In 1987, after just five years and with just $10,000, Chris started his own brokerage firm called Gardner Rich in Chicago. He sold part of his stake in the firm for several million dollars in 2006 and became founder and CEO of Christopher Gardner International Holdings.

Chris Gardner and Nelson Mandela

Chris Gardner and Nelson Mandela

Chris is a remarkable man who is making many positive things happen in the world. He met with Nelson Mandela and is working on a venture in South Africa that will bring hundreds of jobs and millions of dollars into the country.

Chris has helped out Glide, which gave him and his son shelter, and helped fund $50 million to build homeless low-income housing and provide emnployment to homeless people in San Francisco, where he was once homeless. He is involved in other philanthropic ventures, serves on several non-profit boards, and has received many awards, including the National Fatherhood Initiative’s Father of the Year honor.

Gardner’s second book, Start Where You Are: Life Lessons in Getting From Where You Are to Where You Want to Be, was published on May 12, 2009. Today the 55-year-old Chris Gardner, who also has a daughter Jacintha who was born in 1985, is worth an estimated $165 million.

 Thomas Jefferson penned these words in the Declaration of Independence:

We hold these Truths to be self-evident, that all Men are created equal, that they are endowed by their Creator with certain unalienable Rights, that among these are Life, Liberty and the pursuit of Happiness.

Despite unbelievable odds, Chris Gardner has worked hard and lived his life by these words. You can find out more about Chris on his website at www.ChrisGardnerMedia.com.

See this bigger-than-life, charismatic man in action in this video of Chris giving the commencement speech about a new vision of the American Dream at UC Berkeley on 5/22/09.

I’m so glad I met him. He gives me hope for our country and inspires me.

 





U.S. Torture: Voices from the Black Sites

15 03 2009

Chilling. In the tortureds’ own words. US Torture: Voices from the Black Sites is the name of the cover article in the April 9 issue of the New York Review of Books. This is a must-read article by Mark Danner, a long-time contributor to the Review and the author of the book Torture and Truth: America, Abu Ghraib, and the War on Terror.

Mark Danner - Source: NYBooks.com

Mark Danner - Source: NYBooks.com

Mark Danner contributed an OpEd to the 3/14/09 New York Times about the article. He talks of how on September 6, 2006 President Bush first “…informed the world that the United States had created a dark and secret universe to hold and interrogate captured terrorists. He says that President Bush’s remarks included the following:

“In addition to the terrorists held at Guantánamo, a small number of suspected terrorist leaders and operatives captured during the war have been held and questioned outside the United States, in a separate program operated by the Central Intelligence Agency. At these places, the C.I.A. used an alternative set of procedures. These procedures were designed to be safe, to comply with our laws, our Constitution and our treaty obligations. The Department of Justice reviewed the authorized methods extensively and determined them to be lawful.”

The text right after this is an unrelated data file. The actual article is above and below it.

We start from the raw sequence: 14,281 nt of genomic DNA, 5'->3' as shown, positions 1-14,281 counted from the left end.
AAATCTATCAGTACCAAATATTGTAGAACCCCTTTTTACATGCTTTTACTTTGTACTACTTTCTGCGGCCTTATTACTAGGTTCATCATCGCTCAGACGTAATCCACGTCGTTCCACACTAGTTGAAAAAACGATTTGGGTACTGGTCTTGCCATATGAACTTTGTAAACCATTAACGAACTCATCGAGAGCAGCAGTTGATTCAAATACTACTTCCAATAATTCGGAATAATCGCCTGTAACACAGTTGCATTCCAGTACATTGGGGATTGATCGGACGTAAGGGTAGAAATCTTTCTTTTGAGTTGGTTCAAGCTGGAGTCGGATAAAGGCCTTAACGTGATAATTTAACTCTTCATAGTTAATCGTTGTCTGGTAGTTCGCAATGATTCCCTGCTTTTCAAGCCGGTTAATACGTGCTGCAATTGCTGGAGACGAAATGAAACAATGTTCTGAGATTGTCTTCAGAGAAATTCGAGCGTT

In that speech, Bush also said that 14 “high-value detainees” would be transferred from overseas Black Sites to Guantanamo and that the International Committee of the Red Cross (ICRC) would have the opportunity to meet with them.

In the Review article are excerpts from a secret ICRC report that details how the U.S. tortured prisoners at the Black Sites. The press release for this article includes this description of the kind of torture that was authorized by President Bush:

This “alternative set of procedures,” as President Bush characterized them in a White House speech, including extended “sleep deprivation,” prolonged forced nudity, bombarding detainees with noise and light, repeated immersion in cold water, prolonged standing, sometimes for many days, beatings of various kinds, and “waterboarding” – or as the report’s authors phrase it, “suffocation by water.” These interrogations are described in chilling first-person accounts gathered confidentially by ICRC investigators and made public here for the first time.

You can hear a podcast of Mark Danner speaking on this at the New York Review of Books website.

Danner’s article backs up what Jane Mayer of the New Yorker has also written about in her excellent book “The Dark Side: The Inside Story of How the War on Terror Turned into a War on American Ideals.”  I heard Jane speak about this book at the Texas Book Festival on 11/2/08 and read her excellent book. It is eye-opening.

I believe that every American should educate themselves on the crimes that Bush, Cheney, Addington, Woo, Rumsfeld, and others committed during the Bush Administration. These people were authorizing and justifying (with bogus legal documents) torture in secret while denying it in public. Senator Patrick Leahy is urging Americans to join him in calling for a commission to investigate abuses during the Bush/Cheney admninistration. Please visit the website at http://www.bushtruthcommission.com and sign the petition. No one should be allowed to so denigrate the office of the Presidency and Vice-Presidency, the United States, the Constitution, the Geneva Conventions, and the honor of the American people and totally walk away without any consequences. No one.





Pure Joy – African Children’s Choir

30 01 2009